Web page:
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The article Chinese woman blinded in one eye after playing game likened to electronic heroin stats:

The 21-year-old woman suddenly lost sight in her right eye after playing the game for the whole day over the weekend ... in Dongguan, Guangdong province, according to the South China Morning Post. She was diagnosed as having suffered retinal artery occlusion caused by severe eye strain.

However, I'm skeptical.

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    The telegraph article is a retelling from a Hong Kong newspaper that is citing a Chinese news site as a source. However, searching for the original Chinese name of the game in the alleged "source" yields only adds or things only remotely related to the game. No blindness or anything like that turned up. I can't really read Chinese and I'm using a tool to dig there, so I'm not confident enough to post an answer just yet, but this does seem to be a hoax or some sort of viral marketing.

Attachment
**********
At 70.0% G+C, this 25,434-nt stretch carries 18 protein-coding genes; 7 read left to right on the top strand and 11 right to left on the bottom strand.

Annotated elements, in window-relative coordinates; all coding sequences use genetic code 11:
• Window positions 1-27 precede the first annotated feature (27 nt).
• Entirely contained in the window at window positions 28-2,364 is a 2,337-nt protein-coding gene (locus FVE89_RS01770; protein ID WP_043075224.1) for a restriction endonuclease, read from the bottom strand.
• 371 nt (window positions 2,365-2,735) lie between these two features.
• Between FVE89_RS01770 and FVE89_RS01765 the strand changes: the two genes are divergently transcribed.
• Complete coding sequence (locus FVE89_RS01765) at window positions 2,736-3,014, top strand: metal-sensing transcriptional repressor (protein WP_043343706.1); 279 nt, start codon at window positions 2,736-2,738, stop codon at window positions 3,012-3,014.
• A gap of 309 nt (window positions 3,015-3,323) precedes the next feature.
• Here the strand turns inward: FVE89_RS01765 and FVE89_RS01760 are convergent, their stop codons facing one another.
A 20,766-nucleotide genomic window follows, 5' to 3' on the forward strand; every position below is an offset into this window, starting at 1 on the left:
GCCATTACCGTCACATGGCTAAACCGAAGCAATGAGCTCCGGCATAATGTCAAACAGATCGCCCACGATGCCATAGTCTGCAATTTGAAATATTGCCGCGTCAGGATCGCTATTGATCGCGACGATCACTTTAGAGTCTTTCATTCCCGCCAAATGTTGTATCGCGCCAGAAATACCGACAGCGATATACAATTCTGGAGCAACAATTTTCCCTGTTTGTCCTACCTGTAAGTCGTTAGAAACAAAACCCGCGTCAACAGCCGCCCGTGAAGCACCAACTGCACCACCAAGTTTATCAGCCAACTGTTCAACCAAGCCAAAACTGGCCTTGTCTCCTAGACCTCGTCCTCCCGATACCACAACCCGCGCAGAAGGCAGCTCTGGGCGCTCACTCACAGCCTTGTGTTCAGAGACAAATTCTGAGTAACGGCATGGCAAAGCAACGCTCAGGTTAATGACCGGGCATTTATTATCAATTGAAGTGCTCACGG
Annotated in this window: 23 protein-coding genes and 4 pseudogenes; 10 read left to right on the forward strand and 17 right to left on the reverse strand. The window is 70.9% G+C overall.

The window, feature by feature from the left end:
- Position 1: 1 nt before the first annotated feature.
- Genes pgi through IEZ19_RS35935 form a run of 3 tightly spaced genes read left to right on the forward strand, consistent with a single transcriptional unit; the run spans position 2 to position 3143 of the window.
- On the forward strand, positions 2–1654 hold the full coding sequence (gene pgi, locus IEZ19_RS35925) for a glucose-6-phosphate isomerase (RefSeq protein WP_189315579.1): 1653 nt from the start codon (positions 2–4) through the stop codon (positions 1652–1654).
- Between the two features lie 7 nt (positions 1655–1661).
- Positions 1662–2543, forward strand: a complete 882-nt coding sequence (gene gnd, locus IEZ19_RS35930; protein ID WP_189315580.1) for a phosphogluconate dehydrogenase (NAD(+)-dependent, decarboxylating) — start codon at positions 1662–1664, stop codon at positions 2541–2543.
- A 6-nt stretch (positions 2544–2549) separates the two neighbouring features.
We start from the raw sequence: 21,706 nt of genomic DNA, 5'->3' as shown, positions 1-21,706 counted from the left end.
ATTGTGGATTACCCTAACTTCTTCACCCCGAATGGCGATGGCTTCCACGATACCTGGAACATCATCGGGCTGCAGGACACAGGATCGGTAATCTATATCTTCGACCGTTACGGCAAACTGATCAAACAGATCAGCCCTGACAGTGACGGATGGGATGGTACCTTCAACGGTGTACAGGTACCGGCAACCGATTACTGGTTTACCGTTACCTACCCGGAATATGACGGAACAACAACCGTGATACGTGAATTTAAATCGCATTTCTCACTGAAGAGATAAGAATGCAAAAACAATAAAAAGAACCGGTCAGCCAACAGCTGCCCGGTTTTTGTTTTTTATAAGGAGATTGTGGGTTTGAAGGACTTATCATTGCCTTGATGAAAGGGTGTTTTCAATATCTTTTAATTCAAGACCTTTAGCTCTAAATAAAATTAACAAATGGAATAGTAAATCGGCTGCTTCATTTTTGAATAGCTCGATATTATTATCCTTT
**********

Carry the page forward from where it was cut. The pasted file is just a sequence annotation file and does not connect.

– T. Sar
    Oct 6, 2017 at 21:03
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    Research on the disease listed indicates that it is essentially the equivalent of a heart attack, just in the retina. "Eye strain" usually refers to the lens or iris muscles getting tired, is often caused by reading in dim light and disappears by itself over time. These muscles don't come too close to the retinal artery. Oct 7, 2017 at 16:16
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    @AndrewGrimm: That claim is actually true. Which is why they invented solar eclipse sunglasses.
    – Flater
    Oct 10, 2017 at 13:48

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According to a 看看新闻 news report, yes, an (at the time) 21-year-old Chinese woman regularly binge-played the mobile game 王者荣耀 and lost vision in her right eye (via retinal vein occlusion or "eye stroke"), which the doctor thought will likely be permanent. Both the woman and her doctor seemed convinced excess mobile gaming was likely the cause of her monocular blindness (along with failing to immediately seek treatment).

Commenting on this case, we have: